I used our local butcher – Hummerstons – for both the chicken and casings and as a butcher, they’re the real deal. Many butchers are reluctant to sell casings, though these guys are not precious at all. They just love meat and what can be done with it.

    Every time I tell them how I am going to cook a cut of their meat, they’re genuinely excited.
  • The seasoning is from J Delaney & Co in Warriwood. They will sell you a 1.5kg bag of Chicken Supreme which will do 15kg of chicken.
  • Rest the sausages for two days prior to cooking.

Immediately after the first batch, Nat literally ordered us a semi-commercial sausage stuffer. We can easily foresee the demand from the family!

Unquestionably, the greatest chicken sausage we’ve had and we’ve cracked the code! Farewell Glenorie Butcher and also farewell to my old man Bill whom we farewelled yesterday.

He loved the Chicken and Corn sausage as much as we did and he would have been proud. He gave us a wonderful bottle of the Giant Steps Tosq Vineyard Pinot Noir from Central Otago and wasn’t it a like-for-like swap!

I’m dedicating this blog and this recipe which is now ours, to Bill.

Nat and Bill. 💧

We miss you Billy. You’re love of wonderful food and even better wine always inspired us.


500gm J Delaney & Co Chicken Supreme (no added water)
5kg chicken thigh, skin on cut into pieces
500gm corn kernels
1/4 c honey
Thin, natural sausage casings – 15 meters at least


  1. Grind the chicken on a 6mm blade in your meat grinder.
  2. Mix together the chicken with the remaining ingredients.
  3. Stuff into the casings using your stuffer. BBQ and enjoy.

Josh Niland’s Scotch Eggs

Makes: 8

As with so many things with Josh Niland, his seafood interpretation of famous dishes are better than the original, meat dish.

Nat and I had his famous Coronation Sandwich at his restaurant Saint Peter and it was remarkable. When I typed up his fish tagine, I commented that it was the finest I had ever eaten.

It’s not a coincidence at this point.

Nat cooked these scotch eggs as the starter for a long seafood lunch and they are incredible. Serve with mustard or a mayonnaise and nobody is going to believe it.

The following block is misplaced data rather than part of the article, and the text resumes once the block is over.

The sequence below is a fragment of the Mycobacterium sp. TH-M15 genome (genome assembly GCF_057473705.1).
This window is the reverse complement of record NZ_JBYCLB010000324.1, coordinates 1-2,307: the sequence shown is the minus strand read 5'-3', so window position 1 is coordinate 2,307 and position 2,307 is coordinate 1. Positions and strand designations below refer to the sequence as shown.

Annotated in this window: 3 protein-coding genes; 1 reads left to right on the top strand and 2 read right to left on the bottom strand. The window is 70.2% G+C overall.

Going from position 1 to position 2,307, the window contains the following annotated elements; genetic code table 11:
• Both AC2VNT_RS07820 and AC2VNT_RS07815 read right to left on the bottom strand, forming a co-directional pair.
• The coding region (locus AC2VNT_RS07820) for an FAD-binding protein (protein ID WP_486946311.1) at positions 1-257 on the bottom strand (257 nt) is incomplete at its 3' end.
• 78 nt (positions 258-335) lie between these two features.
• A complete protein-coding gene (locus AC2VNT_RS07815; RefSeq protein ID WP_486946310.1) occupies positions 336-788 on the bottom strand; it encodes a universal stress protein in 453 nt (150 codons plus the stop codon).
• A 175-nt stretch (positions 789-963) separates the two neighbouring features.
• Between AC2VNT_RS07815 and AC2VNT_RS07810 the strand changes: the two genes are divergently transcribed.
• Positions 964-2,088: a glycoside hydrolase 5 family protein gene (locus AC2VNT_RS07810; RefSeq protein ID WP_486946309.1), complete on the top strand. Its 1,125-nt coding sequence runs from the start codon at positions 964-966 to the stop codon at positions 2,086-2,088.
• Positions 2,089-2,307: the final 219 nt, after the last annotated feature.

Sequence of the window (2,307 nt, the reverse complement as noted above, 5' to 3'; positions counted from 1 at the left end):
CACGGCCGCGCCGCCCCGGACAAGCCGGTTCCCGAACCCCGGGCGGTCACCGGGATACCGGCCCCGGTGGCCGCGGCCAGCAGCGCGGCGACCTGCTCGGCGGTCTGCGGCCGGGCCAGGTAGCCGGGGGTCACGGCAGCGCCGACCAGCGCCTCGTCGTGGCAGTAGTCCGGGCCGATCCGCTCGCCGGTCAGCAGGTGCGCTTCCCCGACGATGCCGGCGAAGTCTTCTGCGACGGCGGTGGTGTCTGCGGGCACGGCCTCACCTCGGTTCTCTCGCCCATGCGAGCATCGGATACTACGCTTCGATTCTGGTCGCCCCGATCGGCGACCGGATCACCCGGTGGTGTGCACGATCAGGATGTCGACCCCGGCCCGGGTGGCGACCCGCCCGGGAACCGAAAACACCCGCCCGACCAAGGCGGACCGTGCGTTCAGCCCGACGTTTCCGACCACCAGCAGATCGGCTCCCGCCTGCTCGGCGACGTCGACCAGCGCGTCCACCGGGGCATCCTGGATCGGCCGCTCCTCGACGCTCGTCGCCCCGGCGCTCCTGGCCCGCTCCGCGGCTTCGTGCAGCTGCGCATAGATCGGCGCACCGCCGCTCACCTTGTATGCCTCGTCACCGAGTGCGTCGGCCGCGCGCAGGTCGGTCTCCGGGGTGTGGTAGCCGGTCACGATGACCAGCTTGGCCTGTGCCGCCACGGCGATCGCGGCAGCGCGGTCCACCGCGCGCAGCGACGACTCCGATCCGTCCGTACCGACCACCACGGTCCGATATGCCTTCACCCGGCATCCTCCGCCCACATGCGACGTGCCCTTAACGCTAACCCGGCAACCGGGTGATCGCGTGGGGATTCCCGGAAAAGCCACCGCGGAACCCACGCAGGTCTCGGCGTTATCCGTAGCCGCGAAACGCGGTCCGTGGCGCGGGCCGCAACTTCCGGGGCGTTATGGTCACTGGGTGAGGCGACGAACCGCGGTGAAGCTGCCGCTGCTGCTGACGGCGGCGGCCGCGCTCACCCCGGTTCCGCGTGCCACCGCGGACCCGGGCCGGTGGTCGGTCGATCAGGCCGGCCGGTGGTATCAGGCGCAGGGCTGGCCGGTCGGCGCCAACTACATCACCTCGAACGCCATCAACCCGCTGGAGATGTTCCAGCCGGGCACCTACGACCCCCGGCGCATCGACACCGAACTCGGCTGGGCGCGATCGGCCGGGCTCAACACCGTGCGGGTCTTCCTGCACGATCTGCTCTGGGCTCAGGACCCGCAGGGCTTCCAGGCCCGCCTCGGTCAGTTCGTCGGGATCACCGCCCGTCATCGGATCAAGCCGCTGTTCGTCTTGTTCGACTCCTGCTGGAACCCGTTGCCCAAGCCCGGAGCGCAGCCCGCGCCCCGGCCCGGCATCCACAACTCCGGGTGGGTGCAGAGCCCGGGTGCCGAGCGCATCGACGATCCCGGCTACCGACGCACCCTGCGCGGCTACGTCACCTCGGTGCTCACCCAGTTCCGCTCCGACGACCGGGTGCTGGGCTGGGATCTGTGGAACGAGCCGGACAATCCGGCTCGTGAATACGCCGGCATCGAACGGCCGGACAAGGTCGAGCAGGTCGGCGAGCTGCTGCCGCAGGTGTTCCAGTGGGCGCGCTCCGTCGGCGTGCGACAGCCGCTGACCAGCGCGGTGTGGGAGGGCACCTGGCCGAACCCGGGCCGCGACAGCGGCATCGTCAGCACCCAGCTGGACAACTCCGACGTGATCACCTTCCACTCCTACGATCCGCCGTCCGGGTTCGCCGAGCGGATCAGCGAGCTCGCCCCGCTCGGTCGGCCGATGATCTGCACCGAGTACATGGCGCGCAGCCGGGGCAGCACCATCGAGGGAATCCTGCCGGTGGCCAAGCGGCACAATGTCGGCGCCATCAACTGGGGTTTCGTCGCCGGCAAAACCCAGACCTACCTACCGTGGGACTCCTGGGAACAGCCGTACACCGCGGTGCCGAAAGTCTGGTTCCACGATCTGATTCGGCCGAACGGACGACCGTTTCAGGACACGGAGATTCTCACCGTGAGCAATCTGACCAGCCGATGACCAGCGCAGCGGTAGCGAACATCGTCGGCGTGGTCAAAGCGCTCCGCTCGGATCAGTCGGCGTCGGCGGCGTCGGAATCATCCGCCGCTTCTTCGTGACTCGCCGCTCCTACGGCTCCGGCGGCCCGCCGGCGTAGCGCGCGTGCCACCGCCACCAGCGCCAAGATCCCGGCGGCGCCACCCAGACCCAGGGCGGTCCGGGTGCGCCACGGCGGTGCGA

10 eggs
1 c plain flour
Sea salt flakes and freshly cracked black pepper
2 1/2 tbsp full-cream milk
120gm white panko breadcrumbs
Canola oil, for deep frying


2 tbsp ghee
10 French shallots, finely diced
250gm ocean trout belly, cut into large chunks
Chilled water, if needed
250gm skinless, white fish fillet (ling, cod, groper or snapper) cut into a 1cm dice
1 1/2 tsp fine salt
1/2 tsp freshly ground cumin seeds
1/2 tsp freshly ground coriander seeds
1/2 tsp freshly ground fennel seeds
2 tbsp finely chopped coriander
2 garlic cloves, finely chopped
1 tsp smoked paprika
1/2 tsp cayenne pepper
1 tsp lemon thyme leaves
2 1/2 tbsp Dijon mustard
Pinch of freshly grated nutmeg
1/4 c finely chopped chives
Dijon and whole egg mayonnaise to serve


  1. To make the filling, heat the ghee in a small saucepan over a medium heat to a light haze. Add the shallot and sweat for 6 – 7 minutes, until softened. Remove from the heat and chill in the fridge.
  2. Working in small batches, blend the ocean trout belly in a food processor to a small mouse, adding a splash of chilled water to help everything emulsify if the mixture seems too oily. Add the remaining filling ingredients, including the chilled shallot, and blend until well combined. Set aside.
  3. Fill a bowl with iced water. Bring a large saucepan of water to the boil. Carefully lower eight of the eggs into the boiling water and cook for exactly 8 minutes, then transfer immediately to the bowl of iced water and leave to cool for 10 – 15 minutes.
  4. With clean hands, divide the filling mixture into eight even portions and roll into balls.
  5. Once the eggs are cool enough to handle, carefully peel off the shells. Place each portion of filling between between two sheets of plastic wrap and flatten into a circle large enough to enclose the egg, then remove the plastic wrap. Place an egg in the centre of each filling circle, then wrap the filling around the egg, gently pressing together to seal but being careful not to press too hard. Place in the fridge for at least 20 minutes.
  6. Preheat the oven to 180c.
  7. Place the flour in one bowl and season with salt and pepper, then beat the remaining eggs in another and stir in the milk. Tip the breadcrumbs into a third bowl.
  8. Roll each egg in the seasoned flour, gently tapping off any excess, then dip it into the beaten egg mixture. Finely, roll it in the breadcrumbs, making sure it is evenly coated.
  9. Heat the oil for deep-frying in a deep-fryer or large saucepan over a medium-high heat until it reaches a temperature of 190c.
  10. Working in batches of two, add the Scotch eggs to the oil and fry for 2 minutes until golden brown. Remove with a slotted spoon and drain on a wire rack over a baking tray. When all the eggs have been fried, place the tray in the oven for 3 – 4 minutes, then serve immediately while the yolks are still runny.